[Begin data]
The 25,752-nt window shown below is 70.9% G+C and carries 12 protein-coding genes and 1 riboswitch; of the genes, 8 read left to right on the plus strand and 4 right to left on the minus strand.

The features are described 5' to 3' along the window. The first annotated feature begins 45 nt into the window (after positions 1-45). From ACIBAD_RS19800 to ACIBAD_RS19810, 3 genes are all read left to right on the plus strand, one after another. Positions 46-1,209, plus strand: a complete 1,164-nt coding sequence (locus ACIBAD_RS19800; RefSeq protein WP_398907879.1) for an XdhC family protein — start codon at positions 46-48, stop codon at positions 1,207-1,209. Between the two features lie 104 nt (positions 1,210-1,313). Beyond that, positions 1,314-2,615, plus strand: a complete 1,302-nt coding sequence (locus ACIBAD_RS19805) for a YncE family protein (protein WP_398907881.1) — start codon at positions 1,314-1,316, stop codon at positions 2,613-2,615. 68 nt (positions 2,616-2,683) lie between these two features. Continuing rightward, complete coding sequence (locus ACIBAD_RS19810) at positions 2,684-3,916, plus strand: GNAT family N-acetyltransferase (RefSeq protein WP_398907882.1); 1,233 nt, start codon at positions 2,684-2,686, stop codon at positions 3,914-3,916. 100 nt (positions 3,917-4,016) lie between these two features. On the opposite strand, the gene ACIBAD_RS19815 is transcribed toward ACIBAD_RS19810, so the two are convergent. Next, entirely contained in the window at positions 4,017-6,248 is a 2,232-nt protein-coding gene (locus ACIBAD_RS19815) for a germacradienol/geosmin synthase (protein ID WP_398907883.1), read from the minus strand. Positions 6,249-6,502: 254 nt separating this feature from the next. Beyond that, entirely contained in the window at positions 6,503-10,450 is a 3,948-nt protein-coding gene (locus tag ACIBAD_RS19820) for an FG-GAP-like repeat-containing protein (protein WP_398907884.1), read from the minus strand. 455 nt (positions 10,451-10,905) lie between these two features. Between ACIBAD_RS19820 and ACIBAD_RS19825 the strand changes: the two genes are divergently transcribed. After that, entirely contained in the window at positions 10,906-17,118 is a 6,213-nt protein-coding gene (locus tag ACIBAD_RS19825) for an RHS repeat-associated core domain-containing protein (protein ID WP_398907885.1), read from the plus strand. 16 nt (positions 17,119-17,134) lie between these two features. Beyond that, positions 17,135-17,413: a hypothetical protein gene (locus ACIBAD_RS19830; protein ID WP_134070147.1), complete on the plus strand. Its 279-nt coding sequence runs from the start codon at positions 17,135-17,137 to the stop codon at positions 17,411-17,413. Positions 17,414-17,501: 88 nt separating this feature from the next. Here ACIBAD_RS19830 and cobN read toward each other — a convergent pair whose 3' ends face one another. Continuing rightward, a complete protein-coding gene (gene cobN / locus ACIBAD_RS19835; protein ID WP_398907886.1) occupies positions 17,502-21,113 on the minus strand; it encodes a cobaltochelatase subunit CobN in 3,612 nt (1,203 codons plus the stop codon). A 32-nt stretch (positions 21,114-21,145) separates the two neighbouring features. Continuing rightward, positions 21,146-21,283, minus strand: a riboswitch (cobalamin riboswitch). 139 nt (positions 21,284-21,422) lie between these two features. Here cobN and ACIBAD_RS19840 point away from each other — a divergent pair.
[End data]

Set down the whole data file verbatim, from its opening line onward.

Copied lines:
The 25,752-nt window shown below is 70.9% G+C and carries 12 protein-coding genes and 1 riboswitch; of the genes, 8 read left to right on the plus strand and 4 right to left on the minus strand.

The features are described 5' to 3' along the window. The first annotated feature begins 45 nt into the window (after positions 1-45). From ACIBAD_RS19800 to ACIBAD_RS19810, 3 genes are all read left to right on the plus strand, one after another. Positions 46-1,209, plus strand: a complete 1,164-nt coding sequence (locus ACIBAD_RS19800; RefSeq protein WP_398907879.1) for an XdhC family protein — start codon at positions 46-48, stop codon at positions 1,207-1,209. Between the two features lie 104 nt (positions 1,210-1,313). Beyond that, positions 1,314-2,615, plus strand: a complete 1,302-nt coding sequence (locus ACIBAD_RS19805) for a YncE family protein (protein WP_398907881.1) — start codon at positions 1,314-1,316, stop codon at positions 2,613-2,615. 68 nt (positions 2,616-2,683) lie between these two features. Continuing rightward, complete coding sequence (locus ACIBAD_RS19810) at positions 2,684-3,916, plus strand: GNAT family N-acetyltransferase (RefSeq protein WP_398907882.1); 1,233 nt, start codon at positions 2,684-2,686, stop codon at positions 3,914-3,916. 100 nt (positions 3,917-4,016) lie between these two features. On the opposite strand, the gene ACIBAD_RS19815 is transcribed toward ACIBAD_RS19810, so the two are convergent. Next, entirely contained in the window at positions 4,017-6,248 is a 2,232-nt protein-coding gene (locus ACIBAD_RS19815) for a germacradienol/geosmin synthase (protein ID WP_398907883.1), read from the minus strand. Positions 6,249-6,502: 254 nt separating this feature from the next. Beyond that, entirely contained in the window at positions 6,503-10,450 is a 3,948-nt protein-coding gene (locus tag ACIBAD_RS19820) for an FG-GAP-like repeat-containing protein (protein WP_398907884.1), read from the minus strand. 455 nt (positions 10,451-10,905) lie between these two features. Between ACIBAD_RS19820 and ACIBAD_RS19825 the strand changes: the two genes are divergently transcribed. After that, entirely contained in the window at positions 10,906-17,118 is a 6,213-nt protein-coding gene (locus tag ACIBAD_RS19825) for an RHS repeat-associated core domain-containing protein (protein ID WP_398907885.1), read from the plus strand. 16 nt (positions 17,119-17,134) lie between these two features. Beyond that, positions 17,135-17,413: a hypothetical protein gene (locus ACIBAD_RS19830; protein ID WP_134070147.1), complete on the plus strand. Its 279-nt coding sequence runs from the start codon at positions 17,135-17,137 to the stop codon at positions 17,411-17,413. Positions 17,414-17,501: 88 nt separating this feature from the next. Here ACIBAD_RS19830 and cobN read toward each other — a convergent pair whose 3' ends face one another. Continuing rightward, a complete protein-coding gene (gene cobN / locus ACIBAD_RS19835; protein ID WP_398907886.1) occupies positions 17,502-21,113 on the minus strand; it encodes a cobaltochelatase subunit CobN in 3,612 nt (1,203 codons plus the stop codon). A 32-nt stretch (positions 21,114-21,145) separates the two neighbouring features. Continuing rightward, positions 21,146-21,283, minus strand: a riboswitch (cobalamin riboswitch). 139 nt (positions 21,284-21,422) lie between these two features. Here cobN and ACIBAD_RS19840 point away from each other — a divergent pair.